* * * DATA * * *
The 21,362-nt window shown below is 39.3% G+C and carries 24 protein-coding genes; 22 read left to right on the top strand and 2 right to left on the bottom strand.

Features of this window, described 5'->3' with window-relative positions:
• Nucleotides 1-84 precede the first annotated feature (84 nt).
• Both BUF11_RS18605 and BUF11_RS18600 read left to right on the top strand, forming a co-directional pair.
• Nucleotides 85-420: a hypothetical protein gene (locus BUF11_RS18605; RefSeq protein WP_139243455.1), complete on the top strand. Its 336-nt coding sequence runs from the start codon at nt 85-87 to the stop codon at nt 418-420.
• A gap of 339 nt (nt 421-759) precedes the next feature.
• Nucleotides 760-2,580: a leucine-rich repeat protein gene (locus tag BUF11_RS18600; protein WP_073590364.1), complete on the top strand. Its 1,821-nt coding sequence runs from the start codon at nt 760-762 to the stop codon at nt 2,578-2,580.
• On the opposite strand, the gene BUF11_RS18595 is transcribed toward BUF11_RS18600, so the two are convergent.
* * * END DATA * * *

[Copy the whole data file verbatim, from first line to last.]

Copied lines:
The 21,362-nt window shown below is 39.3% G+C and carries 24 protein-coding genes; 22 read left to right on the top strand and 2 right to left on the bottom strand.

Features of this window, described 5'->3' with window-relative positions:
• Nucleotides 1-84 precede the first annotated feature (84 nt).
• Both BUF11_RS18605 and BUF11_RS18600 read left to right on the top strand, forming a co-directional pair.
• Nucleotides 85-420: a hypothetical protein gene (locus BUF11_RS18605; RefSeq protein WP_139243455.1), complete on the top strand. Its 336-nt coding sequence runs from the start codon at nt 85-87 to the stop codon at nt 418-420.
• A gap of 339 nt (nt 421-759) precedes the next feature.
• Nucleotides 760-2,580: a leucine-rich repeat protein gene (locus tag BUF11_RS18600; protein WP_073590364.1), complete on the top strand. Its 1,821-nt coding sequence runs from the start codon at nt 760-762 to the stop codon at nt 2,578-2,580.
• On the opposite strand, the gene BUF11_RS18595 is transcribed toward BUF11_RS18600, so the two are convergent.